What is Exploratory Factor Analysis? Description
The Exploratory Factor Analysis method (EFA) is a technique that can be
used for uncovering the underlying structure (dimensions) of a large set of
variables. Therefore, EFA reduces a large set of variables to a couple of
underlying factors.
Example: You have set up a questionnaire about customer satisfaction
in the civil aviation industry (United Airlines, Delta, Lufthansa). You have
identified 30 items to describe and evaluate customer satisfaction (e.g. "convenience
of buying tickets", "convenience of checkingin", "environment of the lounges",
"friendliness of the flight attendants", "fulfilling special desires", "quality
of food on board", "comfort of the seats", "special offers such as inflight
movies", "accuracy of arrival"). By using EFA you can reduce the set of 30
items within your analyzing process to a couple of central factors which underlay
your set of items. You can consider for example that the items "convenience
of buying tickets", "convenience of checkingin", "environment of the lounges",
"quality of food on board", "comfort of the seats" and "special offers such
as inflight movies" are part of a potential dimension. The hard things which
airlines can perform to drive their business. However, "friendliness of the
flight attendants", "fulfilling special desires" and "accuracy of arrival"
are more part of a process dimension.
That means EFA is finding out exactly these structures  in our example the
factor "potential" and "process". Managers now can get a deeper insight for
developing marketing activities to improve the satisfaction of their customers
by focusing more on the "potential"part or on the "process"part.
Origin of Exploratory Factor Analysis. History
Factor analytic methodologies may be conceived on a continuum. This continuum
ranges from confirmatory techniques towards pure exploratory procedures. Charles
Spearman (1904 onward) was interested in confirming the idea of a general
intelligence. With extended experimental evidence, developed through years
of studies involving larger test batteries given to larger samples of individuals,
Spearman's theory of a single intellectual factor proved to be inadequate.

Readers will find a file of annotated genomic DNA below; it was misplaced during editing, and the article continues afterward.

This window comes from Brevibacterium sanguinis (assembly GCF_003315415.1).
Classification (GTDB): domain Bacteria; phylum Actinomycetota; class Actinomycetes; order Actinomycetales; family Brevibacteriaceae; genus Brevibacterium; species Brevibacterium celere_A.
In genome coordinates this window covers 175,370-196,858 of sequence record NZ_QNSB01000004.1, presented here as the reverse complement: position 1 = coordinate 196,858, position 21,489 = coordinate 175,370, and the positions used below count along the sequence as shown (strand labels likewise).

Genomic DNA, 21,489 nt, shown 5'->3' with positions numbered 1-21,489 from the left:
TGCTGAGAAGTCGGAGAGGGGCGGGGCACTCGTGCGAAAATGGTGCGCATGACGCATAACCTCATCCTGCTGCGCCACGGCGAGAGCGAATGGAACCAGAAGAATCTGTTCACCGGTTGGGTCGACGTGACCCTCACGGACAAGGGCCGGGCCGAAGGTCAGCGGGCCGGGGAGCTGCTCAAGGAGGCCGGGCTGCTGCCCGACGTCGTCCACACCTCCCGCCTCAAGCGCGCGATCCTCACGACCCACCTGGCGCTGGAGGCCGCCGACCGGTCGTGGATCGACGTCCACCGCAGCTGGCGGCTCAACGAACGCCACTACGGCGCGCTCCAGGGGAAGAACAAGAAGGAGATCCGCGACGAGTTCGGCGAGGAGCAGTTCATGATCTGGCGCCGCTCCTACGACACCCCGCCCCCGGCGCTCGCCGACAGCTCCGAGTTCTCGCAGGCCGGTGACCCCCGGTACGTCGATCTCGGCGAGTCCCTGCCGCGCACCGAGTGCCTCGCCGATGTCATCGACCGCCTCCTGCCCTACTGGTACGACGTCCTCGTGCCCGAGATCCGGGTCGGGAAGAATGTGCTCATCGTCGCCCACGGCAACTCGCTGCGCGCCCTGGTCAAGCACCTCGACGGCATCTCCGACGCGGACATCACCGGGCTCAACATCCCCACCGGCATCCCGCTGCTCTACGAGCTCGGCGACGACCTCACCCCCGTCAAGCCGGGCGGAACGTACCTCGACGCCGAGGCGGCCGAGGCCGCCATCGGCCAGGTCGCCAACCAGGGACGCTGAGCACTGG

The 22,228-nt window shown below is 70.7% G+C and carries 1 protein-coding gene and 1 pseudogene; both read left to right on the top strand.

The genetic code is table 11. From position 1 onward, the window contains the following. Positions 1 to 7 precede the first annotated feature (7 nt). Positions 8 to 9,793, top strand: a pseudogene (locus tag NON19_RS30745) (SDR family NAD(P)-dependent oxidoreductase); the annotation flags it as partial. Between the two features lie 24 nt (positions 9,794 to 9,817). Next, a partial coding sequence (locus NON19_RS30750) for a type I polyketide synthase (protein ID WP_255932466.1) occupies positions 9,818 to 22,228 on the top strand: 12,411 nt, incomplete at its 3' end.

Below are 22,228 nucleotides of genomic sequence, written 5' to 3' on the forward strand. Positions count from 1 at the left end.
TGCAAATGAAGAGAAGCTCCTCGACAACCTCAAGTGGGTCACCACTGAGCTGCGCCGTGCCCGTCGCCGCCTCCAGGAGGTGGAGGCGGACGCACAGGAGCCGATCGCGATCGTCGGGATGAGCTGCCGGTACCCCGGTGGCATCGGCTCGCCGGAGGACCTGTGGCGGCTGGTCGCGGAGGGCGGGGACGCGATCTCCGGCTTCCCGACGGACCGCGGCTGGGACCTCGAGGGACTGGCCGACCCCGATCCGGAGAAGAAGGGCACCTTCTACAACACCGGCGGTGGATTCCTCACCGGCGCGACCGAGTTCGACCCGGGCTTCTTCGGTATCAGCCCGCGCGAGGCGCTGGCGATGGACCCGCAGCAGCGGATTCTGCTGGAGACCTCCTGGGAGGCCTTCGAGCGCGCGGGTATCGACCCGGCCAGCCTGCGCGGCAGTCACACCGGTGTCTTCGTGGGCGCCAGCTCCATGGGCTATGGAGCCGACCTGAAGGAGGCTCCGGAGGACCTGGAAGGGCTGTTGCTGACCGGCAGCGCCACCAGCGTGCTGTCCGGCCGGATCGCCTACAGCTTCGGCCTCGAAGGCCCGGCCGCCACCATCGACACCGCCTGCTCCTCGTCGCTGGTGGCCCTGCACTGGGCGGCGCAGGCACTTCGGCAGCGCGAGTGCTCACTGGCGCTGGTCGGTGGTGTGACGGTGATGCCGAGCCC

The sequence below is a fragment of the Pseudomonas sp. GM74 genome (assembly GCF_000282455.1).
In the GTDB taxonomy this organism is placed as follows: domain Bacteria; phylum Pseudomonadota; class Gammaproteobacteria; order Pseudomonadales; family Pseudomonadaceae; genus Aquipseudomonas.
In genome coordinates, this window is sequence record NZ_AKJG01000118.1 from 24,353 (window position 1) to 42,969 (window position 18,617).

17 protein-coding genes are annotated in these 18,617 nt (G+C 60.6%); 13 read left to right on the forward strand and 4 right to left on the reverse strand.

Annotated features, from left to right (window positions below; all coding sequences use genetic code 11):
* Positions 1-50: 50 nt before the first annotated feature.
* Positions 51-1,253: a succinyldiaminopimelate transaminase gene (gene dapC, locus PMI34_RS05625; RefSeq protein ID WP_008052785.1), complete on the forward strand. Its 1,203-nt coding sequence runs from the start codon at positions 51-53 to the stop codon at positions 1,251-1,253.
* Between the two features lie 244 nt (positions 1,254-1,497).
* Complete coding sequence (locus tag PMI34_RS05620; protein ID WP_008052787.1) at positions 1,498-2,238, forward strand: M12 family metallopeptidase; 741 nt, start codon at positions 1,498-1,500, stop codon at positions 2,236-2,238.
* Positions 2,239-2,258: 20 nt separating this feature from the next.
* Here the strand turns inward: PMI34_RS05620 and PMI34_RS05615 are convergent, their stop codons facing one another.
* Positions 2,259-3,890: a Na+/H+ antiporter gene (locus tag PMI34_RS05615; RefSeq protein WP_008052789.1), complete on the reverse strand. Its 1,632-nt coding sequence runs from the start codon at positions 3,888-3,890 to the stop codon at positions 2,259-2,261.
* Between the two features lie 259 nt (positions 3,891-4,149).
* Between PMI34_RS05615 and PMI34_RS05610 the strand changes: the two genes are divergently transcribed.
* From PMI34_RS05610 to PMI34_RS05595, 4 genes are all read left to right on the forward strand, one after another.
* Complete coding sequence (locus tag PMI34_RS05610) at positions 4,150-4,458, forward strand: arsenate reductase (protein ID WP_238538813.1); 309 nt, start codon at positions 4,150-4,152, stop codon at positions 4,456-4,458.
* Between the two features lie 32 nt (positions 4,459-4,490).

A possibility had to be created to deal with group factors. In the early 1930s,
Thurstone broke with a common presumption based on prior assumptions as to
the nature of factors and developed a general theory of multiple factor analysis.
Thurstone's book "Vectors of Mind" (1935) presented the mathematical and logical
basis for this theory.
Calculation of Exploratory Factor Analysis. Formula
To analyze data by using EFA you can use statistical packages such as SPSS
or SAS.
Usage of Exploratory Factor Analysis. Applications
 Customer satisfaction surveys.
 Measuring service quality.
 Personality tests.
 Image surveys.
 Identifying market segments.
 Typing customers or products or behavior.
Steps in Exploratory Factor Analysis. Process
A typical EFA process is as follows:
 Identify the indicators/items which go in the EFA.
 Calculate a correlation matrix (coefficient of correlation from BravaisPearson).
 Examine the correlation matrix to be used for a EFA (level of significance,
inverse of the correlation matrix, BartlettTest, antiimagecovariancematrix,
KaiserMeyerOlkinCriteria KMO)
 Choose a factor extraction method (principal components analysis, principal
factor analysis).
 Discover the factors and of the factor loadings. Factor loadings are
the correlation coefficients between the variables (rows in the table) and
factors (columns in the table).
 Fix the number of factors to be extracted (for this step it is useful
to take the KaiserCriteria and the ScreeTest with the elbowcriteria).
 Interpret the factors extracted (e.g. "potential" and "process" in the
given example above)
Strengths of Exploratory Factor Analysis. Benefits
 Easy to use
 Useful for lots of survey questions,
 Basis of other instruments (e.g. regression analysis with factor scores),
easy to combine with other instruments (e.g. confirmatory analysis)
Limitations of Exploratory Factor Analysis. Disadvantages
 Variables have to be intervalscaled.
 Falling number should be larger than three times of the amount of variables.
Assumptions of Exploratory Factor Analysis. Conditions
 No outliers, interval data, linearity, multivariate normality, orthogonality
for principal factor analysis
Book: Klaus Backhaus,
Bernd Erichson, Wulff Plinke  Multivariate Analysemethoden
Book: Joseph F
Hair, Ronald L Tatham, Rolph E. Anderson, William Black  Multivariate Data
Analysis
Book: John C. Loehlin
 Latent Variable Models
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